Between 2004 and 2013, NIDCR has supported 74 individuals, from the undergraduate to investigator career level, on administrative supplements to support diversity or re-entry in the dental, oral and craniofacial research workforce. Although overall outcomes of these individuals currently are not tracked by the NIH, there is a gap in the continuum of funding opportunities available for those who could potentially benefit from a subsequent individual award supporting an intensive, mentored research career development experience.
1 See Appendix I for the NIH definition of individuals underrepresented in the biomedical research workforce.
2 Use of “biomedical” and “biomedical and behavioral” is meant to be inclusive of biomedical, behavioral, clinical, and social sciences.
3 “Across all of the K activities, Hispanics accounted for 3.4 percent of applicants, Blacks 2.6 percent, Asians 14.8 percent, Native Americans 0.3 percent, Whites 68.1 percent, others 1.0 percent, and unknown 9.8 percent. By comparison, during the years 1985 - 2000, Hispanics represented 4.9 percent of MD and PhD degree recipients, Blacks 4.9 percent, Asians 13.5 percent, Native Americans 0.4 percent, Whites 73.2 percent, and other/unknown 2.6 percent. When compared to this national pool of MD and PhD graduates during a similar time period, the mentored K applicant pool exhibited small but significant differences in its racial and ethnic composition (p<0.05) suggesting that these programs may have recruited fewer underrepresented minority applicants than available.13” Page 23.
NIH definition of individuals underrepresented in the biomedical research workforce from PA-12-149 Research Supplements to Promote Diversity in Health-Related Research (Admin Supp)
Individuals currently underrepresented in the biomedical, behavioral, clinical and social sciences such as: individuals from underrepresented racial and ethnic groups, individuals with disabilities, and individuals from socially, culturally, economically, or educationally disadvantaged backgrounds that have inhibited their ability to pursue a career in health-related research. Institutions are encouraged to identify candidates who will increase diversity on a national or institutional basis. The NIH is particularly interested in encouraging the recruitment and retention of the following classes of candidates:
A. Individuals from racial and ethnic groups that have been shown by the National Science Foundation to be underrepresented in health-related sciences on a national basis (see data at http://www.nsf.gov/statistics/showpub.cfm?TopID=2&SubID=27 and the most recent report on Women, Minorities, and Persons with Disabilities in Science and Engineering). The following racial and ethnic groups have been shown to be underrepresented in biomedical research: African Americans, Hispanic Americans, American Indians, Alaska Natives, Native Hawaiians, and other Pacific Islanders. In addition, it is recognized that underrepresentation can vary from setting to setting; individuals from racial or ethnic groups that can be convincingly demonstrated to be underrepresented by the grantee institution should be encouraged to participate in this program.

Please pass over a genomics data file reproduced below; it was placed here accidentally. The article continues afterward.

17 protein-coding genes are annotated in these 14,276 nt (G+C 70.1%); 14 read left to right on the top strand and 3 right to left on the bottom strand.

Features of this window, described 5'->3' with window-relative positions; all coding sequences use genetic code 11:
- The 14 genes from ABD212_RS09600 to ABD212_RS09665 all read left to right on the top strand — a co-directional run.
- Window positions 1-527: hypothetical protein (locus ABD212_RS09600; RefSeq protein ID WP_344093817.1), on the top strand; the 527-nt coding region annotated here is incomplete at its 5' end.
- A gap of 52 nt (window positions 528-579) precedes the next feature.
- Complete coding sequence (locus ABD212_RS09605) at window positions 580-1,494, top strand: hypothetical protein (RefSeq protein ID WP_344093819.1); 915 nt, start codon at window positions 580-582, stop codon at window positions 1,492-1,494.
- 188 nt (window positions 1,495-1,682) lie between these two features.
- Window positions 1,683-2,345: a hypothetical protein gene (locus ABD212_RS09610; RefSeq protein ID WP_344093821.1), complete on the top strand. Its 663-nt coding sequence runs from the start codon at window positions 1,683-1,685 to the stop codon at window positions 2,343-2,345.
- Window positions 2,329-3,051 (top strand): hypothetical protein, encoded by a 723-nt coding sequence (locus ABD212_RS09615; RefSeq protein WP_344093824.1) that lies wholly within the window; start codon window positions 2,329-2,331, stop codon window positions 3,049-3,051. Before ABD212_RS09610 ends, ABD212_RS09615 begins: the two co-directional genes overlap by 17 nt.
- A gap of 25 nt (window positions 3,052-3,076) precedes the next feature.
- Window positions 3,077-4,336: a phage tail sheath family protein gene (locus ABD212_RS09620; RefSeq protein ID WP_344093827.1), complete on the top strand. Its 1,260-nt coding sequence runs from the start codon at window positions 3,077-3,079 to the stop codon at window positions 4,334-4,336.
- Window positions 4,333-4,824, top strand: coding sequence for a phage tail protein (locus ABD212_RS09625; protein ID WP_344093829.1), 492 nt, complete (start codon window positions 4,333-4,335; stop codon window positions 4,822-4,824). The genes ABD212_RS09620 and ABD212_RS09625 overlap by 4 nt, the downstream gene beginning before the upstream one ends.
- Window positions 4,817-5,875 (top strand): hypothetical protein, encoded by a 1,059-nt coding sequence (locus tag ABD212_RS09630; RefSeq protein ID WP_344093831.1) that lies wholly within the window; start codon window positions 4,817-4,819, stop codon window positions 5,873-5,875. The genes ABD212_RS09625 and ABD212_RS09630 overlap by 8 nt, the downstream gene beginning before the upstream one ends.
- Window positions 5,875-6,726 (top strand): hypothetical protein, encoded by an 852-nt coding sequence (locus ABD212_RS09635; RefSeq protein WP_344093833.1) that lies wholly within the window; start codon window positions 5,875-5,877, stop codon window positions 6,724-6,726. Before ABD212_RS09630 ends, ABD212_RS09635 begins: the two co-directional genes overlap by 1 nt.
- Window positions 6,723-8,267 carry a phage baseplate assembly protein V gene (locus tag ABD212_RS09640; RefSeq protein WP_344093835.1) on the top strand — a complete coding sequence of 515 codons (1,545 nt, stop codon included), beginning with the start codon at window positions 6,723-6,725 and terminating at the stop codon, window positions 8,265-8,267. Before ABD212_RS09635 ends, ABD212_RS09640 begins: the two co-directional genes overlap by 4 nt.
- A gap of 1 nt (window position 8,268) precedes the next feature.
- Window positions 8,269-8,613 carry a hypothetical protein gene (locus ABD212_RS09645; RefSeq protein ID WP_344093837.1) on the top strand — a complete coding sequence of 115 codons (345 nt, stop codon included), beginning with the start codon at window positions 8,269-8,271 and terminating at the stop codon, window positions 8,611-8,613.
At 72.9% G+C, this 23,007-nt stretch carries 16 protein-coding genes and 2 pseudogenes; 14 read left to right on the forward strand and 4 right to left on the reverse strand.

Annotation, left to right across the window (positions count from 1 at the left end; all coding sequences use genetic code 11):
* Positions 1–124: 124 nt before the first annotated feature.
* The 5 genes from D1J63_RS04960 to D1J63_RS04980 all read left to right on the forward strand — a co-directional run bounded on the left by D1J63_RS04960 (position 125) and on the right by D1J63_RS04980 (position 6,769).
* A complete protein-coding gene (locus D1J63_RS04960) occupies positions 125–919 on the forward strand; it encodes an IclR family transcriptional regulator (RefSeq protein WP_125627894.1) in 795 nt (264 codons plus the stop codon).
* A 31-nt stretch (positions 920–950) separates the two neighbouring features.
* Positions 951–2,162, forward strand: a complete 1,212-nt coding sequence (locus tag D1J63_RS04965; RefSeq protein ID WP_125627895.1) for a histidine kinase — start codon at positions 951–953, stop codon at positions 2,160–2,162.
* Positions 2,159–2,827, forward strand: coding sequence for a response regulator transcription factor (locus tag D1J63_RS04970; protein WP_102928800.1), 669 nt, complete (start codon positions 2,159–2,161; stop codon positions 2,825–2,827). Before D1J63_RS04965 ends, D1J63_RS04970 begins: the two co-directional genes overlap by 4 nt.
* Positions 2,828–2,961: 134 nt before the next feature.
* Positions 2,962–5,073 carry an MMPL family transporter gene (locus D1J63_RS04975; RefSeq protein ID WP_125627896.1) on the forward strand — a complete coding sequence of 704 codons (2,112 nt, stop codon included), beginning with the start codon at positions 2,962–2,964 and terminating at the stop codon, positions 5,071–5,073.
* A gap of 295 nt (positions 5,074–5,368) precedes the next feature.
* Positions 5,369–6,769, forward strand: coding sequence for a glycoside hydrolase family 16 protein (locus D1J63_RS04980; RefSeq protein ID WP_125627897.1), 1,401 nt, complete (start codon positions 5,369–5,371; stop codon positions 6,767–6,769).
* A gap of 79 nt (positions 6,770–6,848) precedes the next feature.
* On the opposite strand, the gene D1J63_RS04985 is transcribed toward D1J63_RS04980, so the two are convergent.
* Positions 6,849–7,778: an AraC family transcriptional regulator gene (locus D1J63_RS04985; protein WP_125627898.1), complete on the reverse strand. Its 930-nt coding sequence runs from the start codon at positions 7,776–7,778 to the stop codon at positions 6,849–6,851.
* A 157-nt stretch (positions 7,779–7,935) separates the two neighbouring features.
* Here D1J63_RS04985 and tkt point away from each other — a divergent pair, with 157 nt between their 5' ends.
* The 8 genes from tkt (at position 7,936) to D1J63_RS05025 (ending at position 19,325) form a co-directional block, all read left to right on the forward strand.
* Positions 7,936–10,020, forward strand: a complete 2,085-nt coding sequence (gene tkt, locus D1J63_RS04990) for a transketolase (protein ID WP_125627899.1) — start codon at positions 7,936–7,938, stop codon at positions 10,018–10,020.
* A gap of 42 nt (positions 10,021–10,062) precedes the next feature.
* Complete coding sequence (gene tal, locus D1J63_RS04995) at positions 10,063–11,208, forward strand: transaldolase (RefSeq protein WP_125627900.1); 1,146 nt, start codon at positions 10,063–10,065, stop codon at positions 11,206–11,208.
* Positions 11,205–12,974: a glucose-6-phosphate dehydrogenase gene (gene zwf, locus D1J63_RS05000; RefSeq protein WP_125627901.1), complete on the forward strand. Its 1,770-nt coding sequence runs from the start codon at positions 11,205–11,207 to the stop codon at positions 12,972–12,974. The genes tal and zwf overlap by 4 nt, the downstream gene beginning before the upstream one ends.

B. Individuals with disabilities, who are defined as those with a physical or mental impairment that substantially limits one or more major life activities.
C. Individuals from disadvantaged backgrounds who are defined as:
1. Individuals who come from a family with an annual income below established low-income thresholds. These thresholds are based on family size; published by the U.S. Bureau of the Census; adjusted annually for changes in the Consumer Price Index; and adjusted by the Secretary for use in all health professions programs. The Secretary periodically publishes these income levels at HHS - Poverty Guidelines, Research, and Measurement. For individuals from low income backgrounds, the institution must be able to demonstrate that such participants have qualified for Federal disadvantaged assistance or they have received any of the following student loans: Health Professions Student Loans (HPSL), Loans for Disadvantaged Student Program, or they have received scholarships from the U.S. Department of Health and Human Services under the Scholarship for Individuals with Exceptional Financial Need.
2. Individuals who come from a social, cultural, or educational environment such as that found in certain rural or inner-city environments that have demonstrably and recently directly inhibited the individual from obtaining the knowledge, skills, and abilities necessary to develop and participate in a research career.